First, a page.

Just yesterday evening as I was leaving work, the assistant principal asked me “What are you DOING?” I thought he meant what was I doing still at school at 4:30 on a Friday, so I replied that I was going to go get a couple beers. Then he clarified his question by saying, “No, I mean what are you doing because you’ve lost a lot of weight!” I used to hate it when others would comment that I look like I’ve lost weight (thanks, Grammie…) because it made me feel super awkward because usually I hadn’t lost an ounce. But this interaction, and others that I’ve had recently, have helped to reaffirm the fact that I am visibly much smaller than I was a year and a half ago. THIS! THIS helps fuel my fire to continue on my windy road towards tip-top physical and nutritional wellness.
Back in December of 2014 I watched a documentary with my then-boyfriend-now-husband called “Fed Up”. It’s narrated by Katie Couric and I can honestly say that it changed my life. Yeah, it sounds corny, but man oh man, it fired me up and really kicked my butt into gear. I’m a documentary fiend, so it was easy for me to remain interested from beginning to end, but I think this should be mandatory viewing for everyone. Basically, it’s about how our added sugar consumption in America has skyrocketed and is one of the main culprits for the “obesity epidemic”. It shows how sugar has been added to almost everything we consume, from ketchup and salad dressing to baby formula – YES, BABY FORMULA! It also discusses how sugar acts like a drug and how food corporations work to keep us wanting more and more. It’s sad, depressing, and inspiring. After we watched this documentary, we both agreed that the next day, we were gonna kick our reliance on sugar to the curb.
For the first few months, it was tricky to go to the grocery store and look though all the food labels for those added sugars. The easiest way I’ve found, is to look over the ingredient list. Sugar goes by many names in these lists, from agave to sucralose to maltodextrin to brown rice syrup. Sugar is sugar; added sweetener is still added sweetener. Even if it is “natural” or “calorie-free” it still spikes your blood sugar and should be avoided whenever possible. But, hey-yoooo Jo Jo, isn’t there sugar in fruits, starches, and dairy? Well, yeah, you sneaky sneaky science folks, but here’s the deal, if I eat a medium-sized apple, yeah it has about 19 grams of sugar (almost 5 teaspoons of sugar), BUT it also has 4.4 grams of fiber. When we eat an apple, our blood sugar doesn’t spike as much because the fiber in the fruit slows down the absorption of the sugar. If you drink a 12 oz. can of Coca-cola, which has 39 grams of sugar (almost 10 teaspoons of sugar), there is no fiber to slow down that absorption of sugar. That sugar goes straight into your bloodstream, scratching away at your arteries and spiking that blood sugar, rising your levels of insulin, turning OFF that fat-burning switch, and turning ON the fat-storage switch. So it’s not all sugar that is harmful to us, it’s the added crap sugar to already crap foods that make our blood sugar/insulin levels go “Holy crap! Hang on, fat!”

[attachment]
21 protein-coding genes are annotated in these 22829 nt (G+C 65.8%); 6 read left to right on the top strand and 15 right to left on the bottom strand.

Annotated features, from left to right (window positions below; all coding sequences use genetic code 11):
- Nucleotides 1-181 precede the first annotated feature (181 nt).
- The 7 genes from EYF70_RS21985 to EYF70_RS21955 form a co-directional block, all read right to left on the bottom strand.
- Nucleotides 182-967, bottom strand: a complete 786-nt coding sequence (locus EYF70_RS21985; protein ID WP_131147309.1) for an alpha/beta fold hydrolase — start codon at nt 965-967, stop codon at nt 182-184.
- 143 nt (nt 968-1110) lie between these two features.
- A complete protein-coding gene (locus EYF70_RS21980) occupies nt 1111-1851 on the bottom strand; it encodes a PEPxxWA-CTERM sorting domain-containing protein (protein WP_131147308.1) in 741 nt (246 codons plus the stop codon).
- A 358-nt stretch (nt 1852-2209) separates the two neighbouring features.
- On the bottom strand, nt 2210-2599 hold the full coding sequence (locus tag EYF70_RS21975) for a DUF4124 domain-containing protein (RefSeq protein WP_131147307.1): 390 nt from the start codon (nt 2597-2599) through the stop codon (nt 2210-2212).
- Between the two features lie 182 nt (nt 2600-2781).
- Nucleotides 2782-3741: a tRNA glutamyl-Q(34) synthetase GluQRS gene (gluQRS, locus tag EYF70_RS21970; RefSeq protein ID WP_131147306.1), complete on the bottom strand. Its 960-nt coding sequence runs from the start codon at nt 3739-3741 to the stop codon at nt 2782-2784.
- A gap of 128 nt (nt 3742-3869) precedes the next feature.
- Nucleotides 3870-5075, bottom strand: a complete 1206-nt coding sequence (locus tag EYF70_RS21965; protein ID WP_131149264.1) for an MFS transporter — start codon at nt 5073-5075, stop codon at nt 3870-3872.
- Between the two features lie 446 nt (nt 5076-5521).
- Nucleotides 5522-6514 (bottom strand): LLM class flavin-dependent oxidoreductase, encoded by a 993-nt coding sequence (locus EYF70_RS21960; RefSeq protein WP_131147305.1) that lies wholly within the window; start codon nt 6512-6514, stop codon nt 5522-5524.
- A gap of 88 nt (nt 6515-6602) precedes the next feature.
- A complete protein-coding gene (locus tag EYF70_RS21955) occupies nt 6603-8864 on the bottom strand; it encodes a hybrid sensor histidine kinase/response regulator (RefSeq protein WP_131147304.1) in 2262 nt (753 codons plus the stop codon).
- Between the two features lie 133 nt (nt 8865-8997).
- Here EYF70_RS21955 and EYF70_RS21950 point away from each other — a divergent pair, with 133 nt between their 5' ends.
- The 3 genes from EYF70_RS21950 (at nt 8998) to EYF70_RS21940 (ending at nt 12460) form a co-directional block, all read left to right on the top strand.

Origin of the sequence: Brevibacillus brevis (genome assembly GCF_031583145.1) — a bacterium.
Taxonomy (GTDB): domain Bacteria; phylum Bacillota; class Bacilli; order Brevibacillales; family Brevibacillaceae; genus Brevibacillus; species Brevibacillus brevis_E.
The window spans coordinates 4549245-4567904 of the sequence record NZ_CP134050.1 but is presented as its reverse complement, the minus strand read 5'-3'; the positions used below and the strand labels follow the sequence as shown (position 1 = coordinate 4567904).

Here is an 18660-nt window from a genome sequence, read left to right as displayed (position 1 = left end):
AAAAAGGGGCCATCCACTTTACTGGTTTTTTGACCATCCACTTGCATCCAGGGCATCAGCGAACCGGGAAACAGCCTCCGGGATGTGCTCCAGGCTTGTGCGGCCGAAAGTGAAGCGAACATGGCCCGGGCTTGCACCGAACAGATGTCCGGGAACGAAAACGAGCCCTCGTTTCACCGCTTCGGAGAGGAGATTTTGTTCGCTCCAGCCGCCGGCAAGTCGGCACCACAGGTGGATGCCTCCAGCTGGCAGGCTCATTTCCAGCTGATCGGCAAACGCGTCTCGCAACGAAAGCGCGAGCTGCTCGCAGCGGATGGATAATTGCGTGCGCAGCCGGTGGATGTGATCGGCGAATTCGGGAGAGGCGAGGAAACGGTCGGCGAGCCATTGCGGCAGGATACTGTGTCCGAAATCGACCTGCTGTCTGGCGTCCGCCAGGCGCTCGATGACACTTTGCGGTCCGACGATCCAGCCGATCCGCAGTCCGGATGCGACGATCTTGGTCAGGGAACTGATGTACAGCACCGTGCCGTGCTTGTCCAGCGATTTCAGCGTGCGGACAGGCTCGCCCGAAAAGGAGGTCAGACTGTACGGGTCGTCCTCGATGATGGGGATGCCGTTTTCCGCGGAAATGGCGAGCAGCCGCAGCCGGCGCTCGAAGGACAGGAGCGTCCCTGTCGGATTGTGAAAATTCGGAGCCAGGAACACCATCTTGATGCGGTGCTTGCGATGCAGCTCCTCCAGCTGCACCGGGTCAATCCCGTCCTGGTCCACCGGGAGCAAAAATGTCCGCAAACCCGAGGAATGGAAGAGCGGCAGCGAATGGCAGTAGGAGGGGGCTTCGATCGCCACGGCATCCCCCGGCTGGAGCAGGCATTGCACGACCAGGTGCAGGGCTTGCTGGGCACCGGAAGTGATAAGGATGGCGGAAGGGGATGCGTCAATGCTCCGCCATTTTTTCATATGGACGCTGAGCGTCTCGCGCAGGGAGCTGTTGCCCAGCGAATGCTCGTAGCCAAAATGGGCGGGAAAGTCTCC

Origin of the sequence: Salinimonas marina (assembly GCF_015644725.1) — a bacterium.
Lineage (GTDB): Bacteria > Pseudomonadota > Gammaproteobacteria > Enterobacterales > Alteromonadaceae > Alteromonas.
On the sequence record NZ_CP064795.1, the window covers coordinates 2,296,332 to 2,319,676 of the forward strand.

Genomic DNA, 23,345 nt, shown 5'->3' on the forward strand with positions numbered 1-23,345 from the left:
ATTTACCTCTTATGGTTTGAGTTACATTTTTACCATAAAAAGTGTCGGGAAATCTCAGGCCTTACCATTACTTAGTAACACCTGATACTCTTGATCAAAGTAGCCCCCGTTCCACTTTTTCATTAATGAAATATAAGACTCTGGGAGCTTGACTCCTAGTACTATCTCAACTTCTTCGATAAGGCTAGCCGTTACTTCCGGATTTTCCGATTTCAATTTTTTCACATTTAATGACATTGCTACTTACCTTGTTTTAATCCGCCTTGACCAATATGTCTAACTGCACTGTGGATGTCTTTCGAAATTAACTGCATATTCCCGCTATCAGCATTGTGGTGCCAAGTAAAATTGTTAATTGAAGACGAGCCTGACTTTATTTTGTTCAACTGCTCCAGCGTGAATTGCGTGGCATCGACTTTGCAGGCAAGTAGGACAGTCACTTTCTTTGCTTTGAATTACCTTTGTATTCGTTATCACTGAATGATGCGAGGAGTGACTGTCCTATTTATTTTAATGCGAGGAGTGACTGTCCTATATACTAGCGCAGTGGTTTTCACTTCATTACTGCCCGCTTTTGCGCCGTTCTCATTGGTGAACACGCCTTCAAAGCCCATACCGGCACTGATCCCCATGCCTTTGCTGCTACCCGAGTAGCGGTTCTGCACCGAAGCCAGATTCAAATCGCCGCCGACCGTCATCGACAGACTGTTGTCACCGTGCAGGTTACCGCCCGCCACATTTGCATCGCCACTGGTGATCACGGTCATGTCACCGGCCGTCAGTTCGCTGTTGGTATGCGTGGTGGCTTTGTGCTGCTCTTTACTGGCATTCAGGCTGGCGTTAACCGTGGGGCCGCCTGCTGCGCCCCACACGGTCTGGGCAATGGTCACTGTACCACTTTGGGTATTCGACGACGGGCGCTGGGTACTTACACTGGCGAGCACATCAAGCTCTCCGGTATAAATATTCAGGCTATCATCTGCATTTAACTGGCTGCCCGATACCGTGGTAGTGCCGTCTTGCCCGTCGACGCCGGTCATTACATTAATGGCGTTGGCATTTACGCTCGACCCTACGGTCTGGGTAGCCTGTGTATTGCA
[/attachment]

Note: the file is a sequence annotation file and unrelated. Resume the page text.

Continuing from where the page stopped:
I urge everyone reading this to please watch this documentary. It’s now no surprise what added sugar is doing to us. There has been tons of research released to show this. If you want a wake-up call, maybe this documentary will be like it was for me. And it’s on Netflix so there’s no excuse!